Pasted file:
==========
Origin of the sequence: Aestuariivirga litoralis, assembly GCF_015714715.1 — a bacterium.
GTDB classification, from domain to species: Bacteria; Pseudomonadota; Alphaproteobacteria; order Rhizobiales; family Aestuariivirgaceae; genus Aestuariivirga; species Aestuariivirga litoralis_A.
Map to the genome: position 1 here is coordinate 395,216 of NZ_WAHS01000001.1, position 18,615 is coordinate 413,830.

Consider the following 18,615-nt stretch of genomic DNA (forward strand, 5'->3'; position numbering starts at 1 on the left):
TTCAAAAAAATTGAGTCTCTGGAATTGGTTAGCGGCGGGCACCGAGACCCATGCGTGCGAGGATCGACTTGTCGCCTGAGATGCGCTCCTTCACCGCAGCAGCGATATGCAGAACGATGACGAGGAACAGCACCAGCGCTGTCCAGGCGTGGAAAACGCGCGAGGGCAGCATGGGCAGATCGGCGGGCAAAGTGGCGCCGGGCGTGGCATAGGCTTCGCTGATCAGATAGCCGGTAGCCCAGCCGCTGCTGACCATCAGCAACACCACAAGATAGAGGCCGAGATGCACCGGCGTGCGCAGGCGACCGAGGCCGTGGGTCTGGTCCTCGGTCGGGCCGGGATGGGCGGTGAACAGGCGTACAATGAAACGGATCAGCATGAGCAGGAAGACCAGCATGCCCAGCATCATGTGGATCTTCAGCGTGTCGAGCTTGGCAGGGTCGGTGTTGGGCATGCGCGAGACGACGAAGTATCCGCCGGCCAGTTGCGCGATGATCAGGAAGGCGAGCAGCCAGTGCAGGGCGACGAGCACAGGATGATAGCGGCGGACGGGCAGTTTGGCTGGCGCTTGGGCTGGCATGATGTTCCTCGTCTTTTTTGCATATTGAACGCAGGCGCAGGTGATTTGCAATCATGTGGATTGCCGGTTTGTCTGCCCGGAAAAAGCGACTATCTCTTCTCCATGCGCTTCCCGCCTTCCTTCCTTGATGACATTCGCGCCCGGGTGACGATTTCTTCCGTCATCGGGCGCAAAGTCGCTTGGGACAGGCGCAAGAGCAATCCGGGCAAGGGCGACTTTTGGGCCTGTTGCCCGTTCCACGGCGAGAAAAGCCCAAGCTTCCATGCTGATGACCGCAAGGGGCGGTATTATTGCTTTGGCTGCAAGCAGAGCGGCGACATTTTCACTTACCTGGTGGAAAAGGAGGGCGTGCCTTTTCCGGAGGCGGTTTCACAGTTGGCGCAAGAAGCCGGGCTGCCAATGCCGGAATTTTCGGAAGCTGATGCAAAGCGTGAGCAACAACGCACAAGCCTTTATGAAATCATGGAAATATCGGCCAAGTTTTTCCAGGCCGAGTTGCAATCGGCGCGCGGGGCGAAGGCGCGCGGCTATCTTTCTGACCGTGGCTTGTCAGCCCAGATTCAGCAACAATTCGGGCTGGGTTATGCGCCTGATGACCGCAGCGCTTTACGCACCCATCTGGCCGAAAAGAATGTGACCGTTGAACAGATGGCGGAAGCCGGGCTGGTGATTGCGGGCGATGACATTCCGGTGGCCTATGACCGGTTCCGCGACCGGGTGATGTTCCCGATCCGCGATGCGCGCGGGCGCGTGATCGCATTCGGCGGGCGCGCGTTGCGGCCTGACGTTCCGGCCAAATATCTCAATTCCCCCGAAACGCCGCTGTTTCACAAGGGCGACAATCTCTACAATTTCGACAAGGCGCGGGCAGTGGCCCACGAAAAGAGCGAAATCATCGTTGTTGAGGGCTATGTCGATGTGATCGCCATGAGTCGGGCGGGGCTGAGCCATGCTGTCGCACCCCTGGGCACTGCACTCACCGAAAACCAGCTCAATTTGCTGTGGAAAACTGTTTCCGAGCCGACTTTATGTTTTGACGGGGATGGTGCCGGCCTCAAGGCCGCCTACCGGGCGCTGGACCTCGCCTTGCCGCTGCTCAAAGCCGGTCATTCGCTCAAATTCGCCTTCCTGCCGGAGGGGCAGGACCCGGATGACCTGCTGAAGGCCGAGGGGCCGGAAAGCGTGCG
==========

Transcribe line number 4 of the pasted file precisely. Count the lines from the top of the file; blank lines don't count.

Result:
Consider the following 18,615-nt stretch of genomic DNA (forward strand, 5'->3'; position numbering starts at 1 on the left):